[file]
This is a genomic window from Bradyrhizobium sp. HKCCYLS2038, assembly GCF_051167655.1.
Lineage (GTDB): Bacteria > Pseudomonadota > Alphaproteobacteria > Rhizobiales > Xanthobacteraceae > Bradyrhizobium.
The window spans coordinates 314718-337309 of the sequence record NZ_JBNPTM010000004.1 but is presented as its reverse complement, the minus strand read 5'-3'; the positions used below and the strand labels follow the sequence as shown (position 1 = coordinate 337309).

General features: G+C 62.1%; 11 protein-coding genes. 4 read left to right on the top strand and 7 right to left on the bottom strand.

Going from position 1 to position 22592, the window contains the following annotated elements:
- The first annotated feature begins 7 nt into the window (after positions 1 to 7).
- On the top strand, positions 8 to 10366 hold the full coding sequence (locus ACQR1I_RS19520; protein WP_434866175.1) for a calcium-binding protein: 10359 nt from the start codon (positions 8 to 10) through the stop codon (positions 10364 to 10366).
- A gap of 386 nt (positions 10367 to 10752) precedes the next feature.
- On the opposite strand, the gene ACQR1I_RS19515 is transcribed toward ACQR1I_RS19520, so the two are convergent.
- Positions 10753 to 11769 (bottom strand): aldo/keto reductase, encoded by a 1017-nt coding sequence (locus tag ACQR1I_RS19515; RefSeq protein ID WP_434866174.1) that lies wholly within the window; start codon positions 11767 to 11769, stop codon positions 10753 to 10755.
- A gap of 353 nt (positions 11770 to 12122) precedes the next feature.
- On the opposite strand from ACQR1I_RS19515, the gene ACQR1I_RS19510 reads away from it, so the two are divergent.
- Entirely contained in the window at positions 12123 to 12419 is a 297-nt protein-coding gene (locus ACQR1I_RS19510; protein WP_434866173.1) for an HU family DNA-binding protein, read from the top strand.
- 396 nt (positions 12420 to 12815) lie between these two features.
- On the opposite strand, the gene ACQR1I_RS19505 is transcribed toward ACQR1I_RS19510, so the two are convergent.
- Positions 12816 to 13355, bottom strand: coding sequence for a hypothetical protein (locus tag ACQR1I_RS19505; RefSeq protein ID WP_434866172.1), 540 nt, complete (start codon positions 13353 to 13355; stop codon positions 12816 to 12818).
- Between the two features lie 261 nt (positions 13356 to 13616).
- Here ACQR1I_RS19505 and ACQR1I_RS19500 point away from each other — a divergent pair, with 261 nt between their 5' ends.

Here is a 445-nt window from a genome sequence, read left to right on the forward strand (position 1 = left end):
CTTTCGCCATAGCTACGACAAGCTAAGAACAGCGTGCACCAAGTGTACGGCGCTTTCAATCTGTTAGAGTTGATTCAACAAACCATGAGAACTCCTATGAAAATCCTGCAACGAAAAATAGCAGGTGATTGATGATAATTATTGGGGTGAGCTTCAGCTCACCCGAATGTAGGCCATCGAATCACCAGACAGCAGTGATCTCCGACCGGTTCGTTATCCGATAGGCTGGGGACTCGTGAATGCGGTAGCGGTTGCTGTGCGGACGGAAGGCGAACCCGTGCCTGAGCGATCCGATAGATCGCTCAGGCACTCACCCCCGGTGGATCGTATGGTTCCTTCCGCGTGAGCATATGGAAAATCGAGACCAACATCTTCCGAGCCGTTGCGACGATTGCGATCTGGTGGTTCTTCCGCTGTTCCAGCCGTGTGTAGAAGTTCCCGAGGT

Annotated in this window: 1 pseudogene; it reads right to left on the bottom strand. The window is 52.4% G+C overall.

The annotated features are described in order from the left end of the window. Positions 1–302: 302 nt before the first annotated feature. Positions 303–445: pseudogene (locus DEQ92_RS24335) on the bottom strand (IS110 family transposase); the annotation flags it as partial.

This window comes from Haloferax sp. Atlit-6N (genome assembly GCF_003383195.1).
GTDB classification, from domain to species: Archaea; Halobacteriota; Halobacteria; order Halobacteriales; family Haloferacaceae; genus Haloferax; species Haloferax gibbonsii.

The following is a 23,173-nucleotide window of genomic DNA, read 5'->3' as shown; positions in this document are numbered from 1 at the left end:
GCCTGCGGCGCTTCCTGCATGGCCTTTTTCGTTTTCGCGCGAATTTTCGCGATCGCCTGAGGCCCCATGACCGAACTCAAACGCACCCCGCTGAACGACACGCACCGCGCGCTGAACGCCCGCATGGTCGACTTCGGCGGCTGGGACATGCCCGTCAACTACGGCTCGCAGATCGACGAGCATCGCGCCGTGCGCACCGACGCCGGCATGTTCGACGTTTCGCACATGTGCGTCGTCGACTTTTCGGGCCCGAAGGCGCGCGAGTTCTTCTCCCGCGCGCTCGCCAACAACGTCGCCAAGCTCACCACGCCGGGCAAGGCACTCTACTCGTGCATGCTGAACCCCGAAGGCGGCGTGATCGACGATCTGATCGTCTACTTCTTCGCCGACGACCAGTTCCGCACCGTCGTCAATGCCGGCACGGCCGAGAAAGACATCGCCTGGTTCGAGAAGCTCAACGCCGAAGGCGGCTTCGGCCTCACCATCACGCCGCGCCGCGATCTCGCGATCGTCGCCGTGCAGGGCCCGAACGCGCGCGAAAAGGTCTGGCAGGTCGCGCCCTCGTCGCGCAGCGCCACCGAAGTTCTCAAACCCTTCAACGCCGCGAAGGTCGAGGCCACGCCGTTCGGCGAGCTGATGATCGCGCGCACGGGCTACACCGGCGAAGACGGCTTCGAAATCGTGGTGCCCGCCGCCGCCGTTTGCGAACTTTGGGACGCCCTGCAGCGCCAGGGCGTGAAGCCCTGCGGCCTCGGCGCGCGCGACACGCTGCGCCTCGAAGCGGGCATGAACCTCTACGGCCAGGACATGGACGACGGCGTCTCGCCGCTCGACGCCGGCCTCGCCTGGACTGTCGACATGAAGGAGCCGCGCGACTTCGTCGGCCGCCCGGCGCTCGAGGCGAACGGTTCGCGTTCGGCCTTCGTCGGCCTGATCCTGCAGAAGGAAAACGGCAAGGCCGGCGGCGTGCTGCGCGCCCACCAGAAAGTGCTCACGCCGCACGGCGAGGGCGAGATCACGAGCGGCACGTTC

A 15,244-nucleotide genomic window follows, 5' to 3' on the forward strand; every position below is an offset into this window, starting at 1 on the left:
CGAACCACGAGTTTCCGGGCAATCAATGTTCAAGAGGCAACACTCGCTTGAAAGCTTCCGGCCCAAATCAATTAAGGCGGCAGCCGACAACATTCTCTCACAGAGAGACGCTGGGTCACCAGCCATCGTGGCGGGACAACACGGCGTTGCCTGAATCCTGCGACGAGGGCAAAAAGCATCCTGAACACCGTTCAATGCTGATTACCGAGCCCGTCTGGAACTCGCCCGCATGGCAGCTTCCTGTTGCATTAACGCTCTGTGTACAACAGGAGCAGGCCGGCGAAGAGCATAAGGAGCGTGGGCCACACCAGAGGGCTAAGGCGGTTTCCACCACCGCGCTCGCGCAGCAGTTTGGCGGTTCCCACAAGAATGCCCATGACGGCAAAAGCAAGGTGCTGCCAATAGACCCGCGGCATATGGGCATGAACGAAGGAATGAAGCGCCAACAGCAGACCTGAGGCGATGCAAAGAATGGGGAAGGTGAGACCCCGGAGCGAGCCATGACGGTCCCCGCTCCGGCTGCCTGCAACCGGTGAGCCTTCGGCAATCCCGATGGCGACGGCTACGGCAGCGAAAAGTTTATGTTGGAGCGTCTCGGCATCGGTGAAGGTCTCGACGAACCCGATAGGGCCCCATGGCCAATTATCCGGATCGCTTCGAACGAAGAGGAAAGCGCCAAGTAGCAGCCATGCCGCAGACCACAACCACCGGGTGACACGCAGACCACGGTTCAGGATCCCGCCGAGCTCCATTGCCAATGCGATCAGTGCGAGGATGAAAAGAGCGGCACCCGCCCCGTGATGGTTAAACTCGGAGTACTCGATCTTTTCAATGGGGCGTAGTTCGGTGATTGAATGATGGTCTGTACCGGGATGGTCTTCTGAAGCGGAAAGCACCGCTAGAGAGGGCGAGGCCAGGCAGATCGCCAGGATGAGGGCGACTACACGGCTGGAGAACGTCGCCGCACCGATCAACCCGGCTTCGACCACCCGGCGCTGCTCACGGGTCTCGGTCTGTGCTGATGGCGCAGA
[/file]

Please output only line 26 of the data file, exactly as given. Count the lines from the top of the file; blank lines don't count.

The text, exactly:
GCCTGCGGCGCTTCCTGCATGGCCTTTTTCGTTTTCGCGCGAATTTTCGCGATCGCCTGAGGCCCCATGACCGAACTCAAACGCACCCCGCTGAACGACACGCACCGCGCGCTGAACGCCCGCATGGTCGACTTCGGCGGCTGGGACATGCCCGTCAACTACGGCTCGCAGATCGACGAGCATCGCGCCGTGCGCACCGACGCCGGCATGTTCGACGTTTCGCACATGTGCGTCGTCGACTTTTCGGGCCCGAAGGCGCGCGAGTTCTTCTCCCGCGCGCTCGCCAACAACGTCGCCAAGCTCACCACGCCGGGCAAGGCACTCTACTCGTGCATGCTGAACCCCGAAGGCGGCGTGATCGACGATCTGATCGTCTACTTCTTCGCCGACGACCAGTTCCGCACCGTCGTCAATGCCGGCACGGCCGAGAAAGACATCGCCTGGTTCGAGAAGCTCAACGCCGAAGGCGGCTTCGGCCTCACCATCACGCCGCGCCGCGATCTCGCGATCGTCGCCGTGCAGGGCCCGAACGCGCGCGAAAAGGTCTGGCAGGTCGCGCCCTCGTCGCGCAGCGCCACCGAAGTTCTCAAACCCTTCAACGCCGCGAAGGTCGAGGCCACGCCGTTCGGCGAGCTGATGATCGCGCGCACGGGCTACACCGGCGAAGACGGCTTCGAAATCGTGGTGCCCGCCGCCGCCGTTTGCGAACTTTGGGACGCCCTGCAGCGCCAGGGCGTGAAGCCCTGCGGCCTCGGCGCGCGCGACACGCTGCGCCTCGAAGCGGGCATGAACCTCTACGGCCAGGACATGGACGACGGCGTCTCGCCGCTCGACGCCGGCCTCGCCTGGACTGTCGACATGAAGGAGCCGCGCGACTTCGTCGGCCGCCCGGCGCTCGAGGCGAACGGTTCGCGTTCGGCCTTCGTCGGCCTGATCCTGCAGAAGGAAAACGGCAAGGCCGGCGGCGTGCTGCGCGCCCACCAGAAAGTGCTCACGCCGCACGGCGAGGGCGAGATCACGAGCGGCACGTTC